Otto Lilienthal, German inventor and aeronautical pioneer whose studies formed the foundation for the Wright brothers’ aeronautical advances, was born on this day in 1848.
Born to middle-class parents in Anklam, Pomerania Provice, Prussia, Lilienthal was fascinated by the idea of manned flight from a young age. He studied the flight of birds with his brother Gustav in grammar school and made strap-on wings, with which the boys attempted, and failed, to fly. Lilienthal attended a regional technical school, trained at the Schwarzkopf Company, attended the Royal Technical Academy in Berlin, and became a professional design engineer. He worked as a staff engineer in the Franco-Prussian War and received his first patent for a mining machine. Still fascinated by flight, however, he continued his experiments and published his famous book, Birdflight as the Basis of Aviation, in 1889.
Among Lilienthal’s greatest contributions to the study of flight were his advances in heavier-than-air flight, specifically his hang gliders. In 1891, he drew a sketch of a triangle control frame hang glider with a complex base bar and lower double kingposts. The US Patent he filed for in 1894 directed the pilot to grip the bar for carrying and flying his hang glider. Working with his brother Gustav, Lilienthal made more than 2,000 flights in hang gliders of his design starting in 1891, for a total flying time of five hours. He made his flights from an artificial hill he built near Berlin, as well as from natural hills in the Rhinow region. In the beginning, his flights covered some 24 metres. By 1893 he achieved flight distances as high as 350 metres, a record until his death. Photographs were made of his flights and word spread about the “father of flight.” During his career, Lilienthal developed 18 different flying craft models, including 15 monoplanes and three biplanes.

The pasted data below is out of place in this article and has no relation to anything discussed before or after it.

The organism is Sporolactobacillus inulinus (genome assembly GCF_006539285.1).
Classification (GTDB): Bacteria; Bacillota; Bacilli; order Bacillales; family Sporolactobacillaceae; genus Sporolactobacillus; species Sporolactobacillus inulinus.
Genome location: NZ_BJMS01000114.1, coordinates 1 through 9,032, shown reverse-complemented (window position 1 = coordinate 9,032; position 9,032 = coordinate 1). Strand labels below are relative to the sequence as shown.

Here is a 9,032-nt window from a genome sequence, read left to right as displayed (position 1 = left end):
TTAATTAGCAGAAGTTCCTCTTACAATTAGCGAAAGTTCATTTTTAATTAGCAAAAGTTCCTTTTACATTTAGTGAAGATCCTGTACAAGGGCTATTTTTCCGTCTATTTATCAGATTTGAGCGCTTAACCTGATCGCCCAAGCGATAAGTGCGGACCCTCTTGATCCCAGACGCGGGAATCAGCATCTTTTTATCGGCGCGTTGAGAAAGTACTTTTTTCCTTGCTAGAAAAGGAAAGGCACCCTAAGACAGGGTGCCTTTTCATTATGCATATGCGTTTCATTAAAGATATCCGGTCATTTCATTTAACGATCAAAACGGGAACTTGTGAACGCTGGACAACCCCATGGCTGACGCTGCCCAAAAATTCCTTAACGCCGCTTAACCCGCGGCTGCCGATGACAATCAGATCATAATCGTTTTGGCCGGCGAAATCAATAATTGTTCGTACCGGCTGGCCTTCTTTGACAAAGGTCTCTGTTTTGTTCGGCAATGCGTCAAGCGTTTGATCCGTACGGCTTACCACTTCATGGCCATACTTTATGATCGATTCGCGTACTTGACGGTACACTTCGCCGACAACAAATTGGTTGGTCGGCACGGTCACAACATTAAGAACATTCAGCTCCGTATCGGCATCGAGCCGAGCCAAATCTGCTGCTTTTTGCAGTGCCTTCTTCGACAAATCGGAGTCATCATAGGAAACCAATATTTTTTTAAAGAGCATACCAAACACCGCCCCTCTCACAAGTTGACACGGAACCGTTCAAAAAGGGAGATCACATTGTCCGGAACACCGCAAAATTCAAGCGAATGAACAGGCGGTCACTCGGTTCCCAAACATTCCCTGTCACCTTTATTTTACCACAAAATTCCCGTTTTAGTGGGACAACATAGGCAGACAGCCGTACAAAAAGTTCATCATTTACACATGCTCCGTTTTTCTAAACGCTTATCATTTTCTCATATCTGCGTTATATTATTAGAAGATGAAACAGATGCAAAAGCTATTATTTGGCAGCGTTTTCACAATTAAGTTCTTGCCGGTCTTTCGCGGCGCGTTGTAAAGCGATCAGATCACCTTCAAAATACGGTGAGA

On 9 August 1896 during a hang gliding session in his own “Normal Glider” in the Rhinow Hills, Lilienthal died in a hang gliding crash. His research and experiments were a major inspiration to the Wright brothers, who pursued flight largely on the foundation of Lilienthal’s research. “Of all the men who attacked the flying problem in the 19th century, Otto Lilienthal was easily the most important,” Wilbur Wright once said.